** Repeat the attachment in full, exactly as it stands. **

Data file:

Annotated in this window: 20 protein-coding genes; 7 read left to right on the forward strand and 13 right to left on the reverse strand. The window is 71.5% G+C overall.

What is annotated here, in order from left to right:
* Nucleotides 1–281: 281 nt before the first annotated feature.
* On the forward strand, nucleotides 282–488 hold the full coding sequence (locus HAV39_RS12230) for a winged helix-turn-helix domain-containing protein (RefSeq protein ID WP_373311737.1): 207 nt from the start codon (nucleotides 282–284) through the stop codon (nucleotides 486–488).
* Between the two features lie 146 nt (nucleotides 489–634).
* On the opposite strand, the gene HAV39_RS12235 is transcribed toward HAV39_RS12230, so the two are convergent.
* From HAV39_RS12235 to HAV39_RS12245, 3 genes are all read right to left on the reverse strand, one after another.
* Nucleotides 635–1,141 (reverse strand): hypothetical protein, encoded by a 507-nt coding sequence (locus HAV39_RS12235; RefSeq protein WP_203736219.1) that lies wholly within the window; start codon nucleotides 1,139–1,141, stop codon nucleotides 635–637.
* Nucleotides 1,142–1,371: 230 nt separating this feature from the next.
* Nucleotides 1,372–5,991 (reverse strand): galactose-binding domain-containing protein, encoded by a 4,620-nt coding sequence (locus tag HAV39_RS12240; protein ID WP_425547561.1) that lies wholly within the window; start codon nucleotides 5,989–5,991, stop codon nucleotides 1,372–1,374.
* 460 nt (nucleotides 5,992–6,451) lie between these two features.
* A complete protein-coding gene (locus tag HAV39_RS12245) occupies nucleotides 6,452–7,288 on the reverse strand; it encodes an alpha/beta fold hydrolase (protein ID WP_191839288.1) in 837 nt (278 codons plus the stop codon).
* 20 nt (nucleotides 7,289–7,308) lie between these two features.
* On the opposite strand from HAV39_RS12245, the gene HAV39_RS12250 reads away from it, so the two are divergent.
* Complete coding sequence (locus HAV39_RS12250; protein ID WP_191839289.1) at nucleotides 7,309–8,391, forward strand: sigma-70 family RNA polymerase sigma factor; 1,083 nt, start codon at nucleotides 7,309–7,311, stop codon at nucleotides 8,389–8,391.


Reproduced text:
Annotated in this window: 20 protein-coding genes; 7 read left to right on the forward strand and 13 right to left on the reverse strand. The window is 71.5% G+C overall.

What is annotated here, in order from left to right:
* Nucleotides 1–281: 281 nt before the first annotated feature.
* On the forward strand, nucleotides 282–488 hold the full coding sequence (locus HAV39_RS12230) for a winged helix-turn-helix domain-containing protein (RefSeq protein ID WP_373311737.1): 207 nt from the start codon (nucleotides 282–284) through the stop codon (nucleotides 486–488).
* Between the two features lie 146 nt (nucleotides 489–634).
* On the opposite strand, the gene HAV39_RS12235 is transcribed toward HAV39_RS12230, so the two are convergent.
* From HAV39_RS12235 to HAV39_RS12245, 3 genes are all read right to left on the reverse strand, one after another.
* Nucleotides 635–1,141 (reverse strand): hypothetical protein, encoded by a 507-nt coding sequence (locus HAV39_RS12235; RefSeq protein WP_203736219.1) that lies wholly within the window; start codon nucleotides 1,139–1,141, stop codon nucleotides 635–637.
* Nucleotides 1,142–1,371: 230 nt separating this feature from the next.
* Nucleotides 1,372–5,991 (reverse strand): galactose-binding domain-containing protein, encoded by a 4,620-nt coding sequence (locus tag HAV39_RS12240; protein ID WP_425547561.1) that lies wholly within the window; start codon nucleotides 5,989–5,991, stop codon nucleotides 1,372–1,374.
* 460 nt (nucleotides 5,992–6,451) lie between these two features.
* A complete protein-coding gene (locus tag HAV39_RS12245) occupies nucleotides 6,452–7,288 on the reverse strand; it encodes an alpha/beta fold hydrolase (protein ID WP_191839288.1) in 837 nt (278 codons plus the stop codon).
* 20 nt (nucleotides 7,289–7,308) lie between these two features.
* On the opposite strand from HAV39_RS12245, the gene HAV39_RS12250 reads away from it, so the two are divergent.
* Complete coding sequence (locus HAV39_RS12250; protein ID WP_191839289.1) at nucleotides 7,309–8,391, forward strand: sigma-70 family RNA polymerase sigma factor; 1,083 nt, start codon at nucleotides 7,309–7,311, stop codon at nucleotides 8,389–8,391.